Closely related was the anger and frustration many had with government agencies and activist groups that ignored the enormous environmental progress America has made over the past four decades, and were demanding that we spend trillions of dollars on imaginary problems and for barely detectable (or even fabricated) benefits from further reductions in pollution – even substances that clearly are not pollutants: plant-fertilizing, crop-enhancing, planet-greening, life-giving carbon dioxide, for instance.
Those attitudes and actions reflected an obsession in some quarters with “dangerous manmade climate change” and fostered a war on fossil fuels that was locking up the nation’s huge energy supplies, driving up energy costs, forcing businesses to downsize or close their doors, killing jobs, and driving young people back to their parents’ basements or out of small towns in search of employment and better lives.
These voters were buoyed, above all, by hope that a new Washington team would bring change, reform the regulatory state, reduce burdensome taxes and regulations, and once again unleash America’s too long pent-up entrepreneurial, innovative and investment instincts, passions, spirits, abilities and determination.
The evidence suggests their hope is being rewarded, say former CKE Restaurants CEO Andy Pudzer and other observers. In anticipation of and response to an exit from the Paris climate accord, a reemphasis on fossil fuels, and multiple regulatory and tax reductions, the Dow Jones skyrocketed from 17,888 points on November 3, 2017 to an unprecedented 26,617 on January 26, 2018 – before plummeting an unheard of 2,500 points over the next six trading days, then went on a rollercoaster of corrections and profit taking.
Portfolio values soared for millions of college and retirement funds, and company, union and government pension funds. Even San Francisco decided not to eliminate fossil fuels from its pension holdings.
Over 125 companies gave hefty bonuses to employees. Walmart and other companies raised salaries. ExxonMobil plans to repatriate $50 billion for reinvestment in America, while Apple intends to bring back $350 billion over the next five years, creating 20,000 new jobs in the process. Overall, during 2017, the U.S. economy added over 2 million full-time jobs with benefits, says the Bureau of Labor Statistics, despite two major hurricanes in Q3, the first big ones to hit the U.S. mainland in a record twelve years.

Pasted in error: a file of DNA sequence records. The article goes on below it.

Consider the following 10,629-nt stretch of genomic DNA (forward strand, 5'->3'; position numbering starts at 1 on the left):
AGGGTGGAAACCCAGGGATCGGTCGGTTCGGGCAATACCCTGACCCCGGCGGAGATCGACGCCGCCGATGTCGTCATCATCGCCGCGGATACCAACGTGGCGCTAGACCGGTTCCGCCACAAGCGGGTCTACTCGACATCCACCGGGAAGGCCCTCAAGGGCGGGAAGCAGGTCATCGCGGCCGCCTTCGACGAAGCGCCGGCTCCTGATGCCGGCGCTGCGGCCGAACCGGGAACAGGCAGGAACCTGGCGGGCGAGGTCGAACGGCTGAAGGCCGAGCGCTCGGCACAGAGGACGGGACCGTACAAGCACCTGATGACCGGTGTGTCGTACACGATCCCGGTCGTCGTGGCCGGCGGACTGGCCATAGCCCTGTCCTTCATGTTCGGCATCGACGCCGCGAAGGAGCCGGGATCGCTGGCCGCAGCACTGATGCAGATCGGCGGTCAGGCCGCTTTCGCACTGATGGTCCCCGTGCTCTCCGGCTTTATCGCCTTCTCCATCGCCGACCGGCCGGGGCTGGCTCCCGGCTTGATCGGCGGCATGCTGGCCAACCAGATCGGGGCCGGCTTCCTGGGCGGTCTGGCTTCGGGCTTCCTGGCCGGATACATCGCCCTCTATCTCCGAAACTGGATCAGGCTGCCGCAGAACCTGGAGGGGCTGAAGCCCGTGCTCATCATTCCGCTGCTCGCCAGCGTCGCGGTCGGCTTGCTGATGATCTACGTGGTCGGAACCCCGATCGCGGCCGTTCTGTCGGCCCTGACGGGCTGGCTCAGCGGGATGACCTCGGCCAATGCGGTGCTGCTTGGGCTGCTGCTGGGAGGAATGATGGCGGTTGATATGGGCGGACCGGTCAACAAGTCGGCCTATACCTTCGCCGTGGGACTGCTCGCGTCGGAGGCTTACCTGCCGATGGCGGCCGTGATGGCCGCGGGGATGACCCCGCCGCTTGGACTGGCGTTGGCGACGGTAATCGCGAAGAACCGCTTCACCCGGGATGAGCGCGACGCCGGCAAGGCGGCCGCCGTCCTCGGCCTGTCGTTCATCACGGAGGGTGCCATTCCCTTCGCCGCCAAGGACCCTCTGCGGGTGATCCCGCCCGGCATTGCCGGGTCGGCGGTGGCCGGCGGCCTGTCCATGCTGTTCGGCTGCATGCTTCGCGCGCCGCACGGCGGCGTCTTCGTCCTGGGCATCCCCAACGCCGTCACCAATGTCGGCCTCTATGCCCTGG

In 2016, says Pudzer, the BLS recorded “the highest number of people working part time at year’s end since it began recording the data in 1968. In 2017, it recorded the highest number of people working full time at year’s end since 1968 and the fewest working part-time since 2011.” Meanwhile, GDP growth averaged 3 percent during the last three quarters of 2017, compared to a meager 1.5 percent during 2016.
Back on the energy and climate front, the Energy Information Administration says fossil fuels will still provide 78 percent of U.S. energy in 2050 – globally too. Wind and solar remain too expensive, unreliable and land-intensive to power economies or give impoverished nations the living standards they dream of.
Meanwhile, the Obama EPA’s MAGGICC climate analysis model determined that even shutting down all U.S. coal-fired power plants and drastically limiting the nation’s greenhouse gas emissions – at a cost of up to $39 billion per year – would prevent just 0.03 degrees F of manmade global warming by 2100, even assuming CO2 drives climate change, because the world will still be burning fossil fuels. In fact, all the damage and dire threats supposedly caused by greenhouse gases exist only in computer climate models.
And those models haven’t worked in the past, don’t work now and are unlikely to work in the foreseeable future, say scientists like William Happer and Anthony Sadar. That’s because they focus on CO2, ignore the most important atmospheric gas (water vapor) and can’t solve enough equations needed to accurately describe Earth’s climate. Relying on them to decide energy and economic policies is folly and fakery.
So ponder this constitutional and political history, these energy and climate realities, the dreams of people the world over for better lives – and then enjoy a marvelous evening of Birdland All-Stars jazz and art.
Paul Driessen is senior policy analyst for the Committee For A Constructive Tomorrow (www.CFACT.org) and author of books and articles on energy and environmental policy.